The appellate court reversed the judgment and remanded for a new trial. The appellate court concluded that the Wage Act was irrelevant to the issues in this case, and that the trial court erred by allowing testimony regarding that statute. Clemons v. Mechanical Devices Co., 292 Ill. App. 3d 242, 247-51 (1997). The appellate court further concluded that the admission of the testimony regarding the Wage Act, with corresponding jury instruction and argument, prejudiced defendant so as to deprive defendant of a fair trial. Clemons I, 292 Ill. App. 3d at 252-53.

In the course of its opinion, the appellate court observed that "the only allegation of retaliatory discharge properly before the jury involved [plaintiff's] filing a workers' compensation claim. *** Accordingly, [plaintiff] did not have to show that [defendant] had violated the Wage Act in order to prove a retaliatory discharge for filing a workers' compensation claim." (Emphasis in original.) Clemons I, 292 Ill. App. 3d at 248.

This court affirmed the judgment of the appellate court. Clemons I, 184 Ill. 2d 328 (1998). This court likewise held that the presentation of evidence regarding defendant's alleged violation of the Wage Act, with corresponding jury instructions and argument, constituted prejudicial error. Clemons I, 184 Ill. 2d at 338.

In the course of its opinion, this court observed that "evidence of the alleged violation of the Wage Act was not relevant to plaintiff's cause of action, which was based on an entirely different theory-that plaintiff was discharged in retaliation for filing a workers' compensation claim." Clemons I, 184 Ill. 2d at 337. The opinion observed that "plaintiff could not attempt to put forth what was in essence a new and separate cause of action ***." Clemons I, 184 Ill. 2d at 337-38.

On remand, plaintiff filed a motion to amend his complaint to add a second count, which alleges retaliatory discharge for exercising his rights under the Wage Act. The trial court denied plaintiff's motion to amend. The court found that section 2-616(a) of the Code of Civil Procedure (735 ILCS 5/2-616(a) (West 2000)) governed the amendment of plaintiff's complaint. The court found that: the motion to amend was not timely; plaintiff had prior opportunities to amend; and defendant would sustain substantial prejudice by allowing the amendment. See Lee v. Chicago Transit Authority, 152 Ill. 2d 432, 467-68 (1992); Loyola Academy v. S&S Roof Maintenance, Inc., 146 Ill. 2d 263, 273 (1992). Further, the court found that its order involved "a question of law as to which there is substantial ground for difference of opinion and that an immediate appeal from the order may materially advance the ultimate termination of the litigation." See 155 Ill. 2d R. 308(a). The trial court also expressly found that there was no just reason for delaying enforcement or appeal of its order. See 155 Ill. 2d R. 304(a).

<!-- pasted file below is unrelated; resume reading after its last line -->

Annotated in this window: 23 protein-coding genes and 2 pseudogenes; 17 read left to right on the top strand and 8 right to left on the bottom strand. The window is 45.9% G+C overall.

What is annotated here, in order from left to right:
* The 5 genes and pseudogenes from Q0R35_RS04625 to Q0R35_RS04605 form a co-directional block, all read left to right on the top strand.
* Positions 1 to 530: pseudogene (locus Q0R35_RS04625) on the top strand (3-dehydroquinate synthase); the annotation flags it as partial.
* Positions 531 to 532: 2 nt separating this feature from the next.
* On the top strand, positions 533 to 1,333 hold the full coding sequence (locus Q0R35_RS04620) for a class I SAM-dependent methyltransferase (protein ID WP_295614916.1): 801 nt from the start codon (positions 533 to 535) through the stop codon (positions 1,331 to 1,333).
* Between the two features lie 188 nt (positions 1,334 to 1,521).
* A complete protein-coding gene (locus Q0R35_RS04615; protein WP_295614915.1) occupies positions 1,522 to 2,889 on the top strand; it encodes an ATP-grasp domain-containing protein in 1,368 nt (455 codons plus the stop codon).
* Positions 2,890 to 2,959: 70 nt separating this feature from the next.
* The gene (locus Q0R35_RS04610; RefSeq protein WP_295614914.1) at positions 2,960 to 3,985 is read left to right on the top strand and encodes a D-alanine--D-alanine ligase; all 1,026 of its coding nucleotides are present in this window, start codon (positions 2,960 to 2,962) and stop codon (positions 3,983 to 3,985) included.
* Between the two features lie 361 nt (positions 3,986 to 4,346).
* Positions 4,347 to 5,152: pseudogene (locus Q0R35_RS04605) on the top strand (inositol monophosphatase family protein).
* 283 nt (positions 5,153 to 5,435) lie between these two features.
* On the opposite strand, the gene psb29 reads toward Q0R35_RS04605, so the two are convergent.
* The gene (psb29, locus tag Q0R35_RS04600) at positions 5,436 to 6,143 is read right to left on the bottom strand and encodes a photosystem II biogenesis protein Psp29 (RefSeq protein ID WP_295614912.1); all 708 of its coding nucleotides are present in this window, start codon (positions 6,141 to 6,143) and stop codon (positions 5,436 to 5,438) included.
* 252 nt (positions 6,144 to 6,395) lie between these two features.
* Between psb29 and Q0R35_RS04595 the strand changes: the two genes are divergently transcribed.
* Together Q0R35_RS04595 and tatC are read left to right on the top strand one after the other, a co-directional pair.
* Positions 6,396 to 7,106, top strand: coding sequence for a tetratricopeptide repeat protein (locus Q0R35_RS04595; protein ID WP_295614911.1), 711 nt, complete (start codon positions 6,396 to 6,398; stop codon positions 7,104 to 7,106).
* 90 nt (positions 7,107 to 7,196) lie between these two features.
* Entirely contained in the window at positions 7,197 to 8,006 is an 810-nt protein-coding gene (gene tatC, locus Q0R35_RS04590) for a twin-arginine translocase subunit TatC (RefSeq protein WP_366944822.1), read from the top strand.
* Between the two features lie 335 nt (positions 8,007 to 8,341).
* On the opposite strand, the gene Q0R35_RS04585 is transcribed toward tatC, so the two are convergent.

The appellate court affirmed, with one justice dissenting. No. 4-00-0639 (unpublished order under Supreme Court Rule 23). The dissent observed that in Clemons I, this court criticized the trial court's admission of evidence relating to the violation of the Wage Act because plaintiff had not alleged a violation thereof. The dissent also concluded that plaintiff's amendment was timely, and that defendant cannot be surprised by the evidence that was presented at the previous trial. No. 4-00-0639, slip op. at 10 (Cook, J., dissenting) (unpublished order under Supreme Court Rule 23). Plaintiff appeals to this court. 177 Ill. 2d R. 315.

ANALYS ...